Veronica Mars: Yes, our favorite crime-solving teen is back, thanks to cable. SoapNet, known for its awesomely addictive repeats of such hits as The O.C. and One Tree Hill, is now running Veronica, which brought us Kristen Bell, noirish intrigue, and important issues in one package. Set your DVR for the April 15 marathon that kicks it off.

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Madonna Doesn’t Do Encores

We’re thrilled to have this fantastic guest essay by writer Kristin McGonigle, who’s featured in the new anthology Madonna & Me. The following is a special piece she wrote for a recent New York reading event, and we’ve got it exclusively here. Check out her other piece about the patron saint of sexy feminists in the book, which you can buy here.

 

I remember thinking, as I was walking to Dave and Laura’s place that night, that marriage seems like something I could give or take. It was a balmy fall night in 2008, and I headed to their place in Jersey City to meet their new baby. To me, I thought, marriage is like health insurance; I can successfully survive without it, but it seems like a responsible thing to get involved in at some point. I usually think about marriage when I have to do things like, walk alone at night in Jersey City or carry heavy things up the stairs in my fifth floor walk-up. Or when I really need health insurance.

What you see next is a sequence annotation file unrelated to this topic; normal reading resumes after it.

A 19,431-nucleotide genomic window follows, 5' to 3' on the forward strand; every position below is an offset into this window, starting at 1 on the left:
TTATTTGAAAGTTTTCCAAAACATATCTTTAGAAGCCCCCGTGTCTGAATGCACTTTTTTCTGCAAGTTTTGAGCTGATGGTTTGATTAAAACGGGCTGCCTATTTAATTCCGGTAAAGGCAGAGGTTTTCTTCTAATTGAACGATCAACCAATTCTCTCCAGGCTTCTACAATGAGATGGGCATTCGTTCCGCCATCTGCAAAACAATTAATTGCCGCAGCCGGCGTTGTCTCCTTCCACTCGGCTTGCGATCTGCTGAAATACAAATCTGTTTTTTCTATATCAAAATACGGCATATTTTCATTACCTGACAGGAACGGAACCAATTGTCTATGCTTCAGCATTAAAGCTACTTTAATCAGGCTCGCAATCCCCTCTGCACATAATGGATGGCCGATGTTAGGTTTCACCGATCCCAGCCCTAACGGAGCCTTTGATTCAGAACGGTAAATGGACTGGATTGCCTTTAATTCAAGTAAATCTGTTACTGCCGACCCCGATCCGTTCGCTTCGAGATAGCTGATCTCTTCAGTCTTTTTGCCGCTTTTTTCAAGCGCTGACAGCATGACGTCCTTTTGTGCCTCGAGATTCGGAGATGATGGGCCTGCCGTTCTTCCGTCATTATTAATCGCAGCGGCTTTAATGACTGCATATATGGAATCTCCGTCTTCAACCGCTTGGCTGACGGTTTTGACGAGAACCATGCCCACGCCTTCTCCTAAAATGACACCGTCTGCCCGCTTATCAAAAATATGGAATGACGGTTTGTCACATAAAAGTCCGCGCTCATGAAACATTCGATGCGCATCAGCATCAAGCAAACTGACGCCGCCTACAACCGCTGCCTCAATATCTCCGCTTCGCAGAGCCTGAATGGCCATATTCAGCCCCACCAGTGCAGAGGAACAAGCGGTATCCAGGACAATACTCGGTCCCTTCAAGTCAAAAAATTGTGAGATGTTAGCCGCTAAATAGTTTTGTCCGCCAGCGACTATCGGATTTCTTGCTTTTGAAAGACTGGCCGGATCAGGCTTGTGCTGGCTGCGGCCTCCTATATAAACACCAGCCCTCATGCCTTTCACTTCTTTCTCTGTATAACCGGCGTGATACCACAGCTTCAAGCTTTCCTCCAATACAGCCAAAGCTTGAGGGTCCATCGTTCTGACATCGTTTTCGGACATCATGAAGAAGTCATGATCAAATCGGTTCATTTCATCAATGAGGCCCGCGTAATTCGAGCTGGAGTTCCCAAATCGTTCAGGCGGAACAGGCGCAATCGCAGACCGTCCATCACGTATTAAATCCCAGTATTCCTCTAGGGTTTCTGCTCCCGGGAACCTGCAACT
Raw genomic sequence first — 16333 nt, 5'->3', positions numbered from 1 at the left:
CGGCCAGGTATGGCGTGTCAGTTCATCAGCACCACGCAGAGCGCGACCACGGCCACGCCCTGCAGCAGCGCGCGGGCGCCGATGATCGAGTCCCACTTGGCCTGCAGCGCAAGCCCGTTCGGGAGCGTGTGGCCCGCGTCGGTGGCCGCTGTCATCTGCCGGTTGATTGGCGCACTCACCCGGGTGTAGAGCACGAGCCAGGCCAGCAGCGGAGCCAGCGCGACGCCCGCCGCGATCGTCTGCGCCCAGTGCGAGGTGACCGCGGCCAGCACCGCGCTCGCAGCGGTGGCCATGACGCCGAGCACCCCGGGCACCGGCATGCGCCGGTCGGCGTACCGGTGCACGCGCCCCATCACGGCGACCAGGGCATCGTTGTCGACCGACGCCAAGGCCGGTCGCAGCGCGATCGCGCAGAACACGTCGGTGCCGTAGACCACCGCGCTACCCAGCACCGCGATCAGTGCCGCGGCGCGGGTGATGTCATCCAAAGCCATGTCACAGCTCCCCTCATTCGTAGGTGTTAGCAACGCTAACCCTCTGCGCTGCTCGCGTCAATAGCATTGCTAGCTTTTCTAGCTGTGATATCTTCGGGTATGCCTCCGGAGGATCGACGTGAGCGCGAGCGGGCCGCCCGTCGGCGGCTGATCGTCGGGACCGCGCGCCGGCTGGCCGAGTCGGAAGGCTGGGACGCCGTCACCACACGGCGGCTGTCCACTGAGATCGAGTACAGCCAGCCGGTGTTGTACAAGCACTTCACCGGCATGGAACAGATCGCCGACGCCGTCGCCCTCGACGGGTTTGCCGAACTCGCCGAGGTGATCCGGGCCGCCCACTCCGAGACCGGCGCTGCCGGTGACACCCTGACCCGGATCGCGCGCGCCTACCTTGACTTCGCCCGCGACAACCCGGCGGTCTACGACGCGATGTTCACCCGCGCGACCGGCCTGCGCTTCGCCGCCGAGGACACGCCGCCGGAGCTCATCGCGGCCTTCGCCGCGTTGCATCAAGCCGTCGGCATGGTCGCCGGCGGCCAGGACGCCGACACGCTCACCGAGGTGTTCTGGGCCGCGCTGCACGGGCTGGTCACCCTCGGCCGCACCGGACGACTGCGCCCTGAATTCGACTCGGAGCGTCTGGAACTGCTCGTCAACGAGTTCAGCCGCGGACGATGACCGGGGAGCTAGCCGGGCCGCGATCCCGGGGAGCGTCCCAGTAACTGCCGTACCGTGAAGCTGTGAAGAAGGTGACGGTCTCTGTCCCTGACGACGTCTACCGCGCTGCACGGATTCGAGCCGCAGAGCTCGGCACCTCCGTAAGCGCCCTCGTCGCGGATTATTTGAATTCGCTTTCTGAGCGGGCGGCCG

What I do like about marriage, as it pertains to other people, is that it can often make your friends doubly excited to see you, just to have someone new in the house. When I got to Dave and Laura’s place, they were outside talking to a neighbor. Dave wore his tiny daughter in a Baby Bjorn, and because he is a considerably tall guy, it was kind of funny how high up she was. After I met her they introduced me to their neighbor, Amy.

“So, do you guys want to go see Madonna tonight?” Amy said, holding up an envelope. “I have two tickets, and I can’t use them. I have to get back to Sloan Kettering.”

I instantly assumed that Amy was a doctor or nurse, along with her role as a Madonna ticket-wielding angel from heaven. I looked at Dave and Laura, who were shockingly not eagerly grabbing at the envelope.

“Of course, we have to take them,” I said. “It’s Madonna.”

“I can’t go,” Laura said, “I’m nursing and I am still really uncomfortable. I just wouldn’t enjoy it.”

I looked at Dave, who along with being a dude, is a musician, and not exactly a fan of non-ironic pop music. I could understand his apprehension at first.

“If you can tell me how the hell to get there from here, I could go by myself,” I told them.

“I’ll go,” said Dave. “It will be interesting.”

“Dave,” I told him, “along with the birth of your daughter, this will be the most interesting thing to happen to you this year.”

“They are great seats,” Amy said, “put them to good use. Paul gave them to me for our anniversary.”

That’s when I realized she didn’t work at Sloan Kettering. Dave had a great affection for Paul and told a lot of stories about their nights out together in Jersey City. Paul was a great character. He had gotten sick really quickly, and his doctors were confounded about what was causing it. They realized he had a rare blood disease, and they putting forth their best eleventh hour fight. And Amy just handed over her anniversary present to us, unblinkingly, so she could go be with him.